But if spray reduces benificials and pollinators this may reduce yields
There has been trials that show that more pollinators in beans increase yield
Beans are a unpredictable crop more so that osr but cost significantly less to grow very rewarding when you unexpectedly get 5 tonne a ha
 

Adeptandy

Member
Arable Farmer
Location
PE15
I doubt i'll reach those heady heights this year, mildew has crept in over the weekend and gone rampant :mad:
 
5t/ha is dreamy. Someone on here said they often got it. Must have more reliable summer moisture than me.
Some years in some field they yield but other fields bring the average back to normal

Winter beans 2008 sold 2.3 tonnes per Rpa mapped acres
Dry winter plenty of sun in the summer wheat yielded well
 
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farmerm

Member
Location
Shropshire
They said they counted the number of larvae on the nodules then measured the yield from non 1 or2 or more there was no difference

Looking at my beans there are 2 or 3 larvae per plant with each plant having a lot of nodules so only a small percentage of nodules affected

I am sure there has been no definitive trial done on the yield loss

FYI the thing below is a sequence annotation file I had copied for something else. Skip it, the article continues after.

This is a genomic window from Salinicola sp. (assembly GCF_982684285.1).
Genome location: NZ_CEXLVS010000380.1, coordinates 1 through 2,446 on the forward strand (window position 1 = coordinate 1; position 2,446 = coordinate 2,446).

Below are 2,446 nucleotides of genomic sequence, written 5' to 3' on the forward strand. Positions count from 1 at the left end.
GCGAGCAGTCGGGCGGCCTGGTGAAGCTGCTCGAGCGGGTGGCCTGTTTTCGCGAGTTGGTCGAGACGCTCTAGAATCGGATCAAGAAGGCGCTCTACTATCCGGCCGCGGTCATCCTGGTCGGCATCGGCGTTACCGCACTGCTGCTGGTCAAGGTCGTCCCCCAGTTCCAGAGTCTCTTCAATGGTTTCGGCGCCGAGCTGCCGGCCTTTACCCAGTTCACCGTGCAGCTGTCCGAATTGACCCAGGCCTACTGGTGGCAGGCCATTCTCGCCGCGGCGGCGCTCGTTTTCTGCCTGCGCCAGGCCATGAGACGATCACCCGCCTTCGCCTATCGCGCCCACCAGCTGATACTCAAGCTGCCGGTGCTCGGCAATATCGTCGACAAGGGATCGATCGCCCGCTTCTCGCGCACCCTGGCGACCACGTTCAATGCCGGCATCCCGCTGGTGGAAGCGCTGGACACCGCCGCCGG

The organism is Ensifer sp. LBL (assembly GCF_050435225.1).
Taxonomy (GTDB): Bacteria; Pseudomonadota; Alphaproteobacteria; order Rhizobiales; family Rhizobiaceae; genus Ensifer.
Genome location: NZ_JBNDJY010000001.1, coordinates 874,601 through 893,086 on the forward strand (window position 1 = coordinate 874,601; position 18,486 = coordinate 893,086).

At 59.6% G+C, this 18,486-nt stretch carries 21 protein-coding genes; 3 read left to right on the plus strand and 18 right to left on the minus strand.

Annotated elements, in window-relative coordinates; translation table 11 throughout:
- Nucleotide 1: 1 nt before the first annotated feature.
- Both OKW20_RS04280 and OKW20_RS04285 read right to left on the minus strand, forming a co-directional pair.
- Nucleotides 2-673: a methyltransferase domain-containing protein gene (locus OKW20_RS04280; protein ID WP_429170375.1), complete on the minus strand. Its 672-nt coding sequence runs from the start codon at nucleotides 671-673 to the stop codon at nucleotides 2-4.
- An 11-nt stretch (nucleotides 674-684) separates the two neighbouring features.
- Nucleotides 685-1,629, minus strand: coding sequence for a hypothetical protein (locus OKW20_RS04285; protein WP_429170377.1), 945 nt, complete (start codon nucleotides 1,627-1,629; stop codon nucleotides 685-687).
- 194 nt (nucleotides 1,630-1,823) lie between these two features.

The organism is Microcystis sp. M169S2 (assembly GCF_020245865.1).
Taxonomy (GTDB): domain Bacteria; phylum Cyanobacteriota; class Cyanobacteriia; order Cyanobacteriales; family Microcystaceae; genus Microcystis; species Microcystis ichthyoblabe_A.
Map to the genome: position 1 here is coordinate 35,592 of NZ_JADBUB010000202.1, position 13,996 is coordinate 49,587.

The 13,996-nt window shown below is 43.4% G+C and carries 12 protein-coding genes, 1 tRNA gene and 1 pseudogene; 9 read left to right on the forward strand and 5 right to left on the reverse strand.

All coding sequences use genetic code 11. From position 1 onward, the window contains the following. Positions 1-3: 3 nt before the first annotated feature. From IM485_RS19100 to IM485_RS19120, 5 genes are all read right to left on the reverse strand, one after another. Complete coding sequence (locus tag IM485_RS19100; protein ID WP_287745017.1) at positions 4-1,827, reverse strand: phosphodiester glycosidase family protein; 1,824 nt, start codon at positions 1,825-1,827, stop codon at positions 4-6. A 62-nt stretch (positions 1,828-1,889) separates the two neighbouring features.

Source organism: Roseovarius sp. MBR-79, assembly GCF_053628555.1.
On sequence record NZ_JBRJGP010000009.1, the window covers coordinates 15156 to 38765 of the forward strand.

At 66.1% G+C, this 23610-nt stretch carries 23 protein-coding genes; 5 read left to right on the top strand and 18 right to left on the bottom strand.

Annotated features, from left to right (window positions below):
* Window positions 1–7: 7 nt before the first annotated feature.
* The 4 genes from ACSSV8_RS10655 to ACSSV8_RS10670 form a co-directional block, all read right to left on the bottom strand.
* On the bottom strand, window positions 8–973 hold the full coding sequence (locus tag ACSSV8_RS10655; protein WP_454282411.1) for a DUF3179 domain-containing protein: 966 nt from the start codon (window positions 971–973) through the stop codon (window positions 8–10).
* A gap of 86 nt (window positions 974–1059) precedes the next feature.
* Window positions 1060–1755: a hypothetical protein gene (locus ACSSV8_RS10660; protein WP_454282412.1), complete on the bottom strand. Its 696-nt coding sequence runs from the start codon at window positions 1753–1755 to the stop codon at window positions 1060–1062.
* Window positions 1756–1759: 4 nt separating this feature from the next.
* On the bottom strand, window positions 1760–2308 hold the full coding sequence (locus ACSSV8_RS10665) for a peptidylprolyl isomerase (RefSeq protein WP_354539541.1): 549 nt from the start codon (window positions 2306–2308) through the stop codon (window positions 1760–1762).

So the view taken in the past is nodules get eaten must be detrimental so spray for weevil
But if spray reduces benificials and pollinators this may reduce yields
There has been trials that show that more pollinators in beans increase yield
Beans are a unpredictable crop more so that osr but cost significantly less to grow very rewarding when you unexpectedly get 5 tonne a ha
That's 4 and a bit more than I got last year... :facepalm::banghead::banghead: Plenty of biomass this year but, and I hope I am wrong, my pod set doesn't look to be very exciting.
 

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Written by Jamie Day

The National Farmers Union (NFU) has set out its plans for achieving net zero greenhouse gas (GHG) emissions rom British Agriculture by 2040 – a decade ahead of the government’s ambition for the whole UK economy. NFU president Minette Batters first announced the net zero by 2040 goal at this year’s Oxford Farming Conference in […]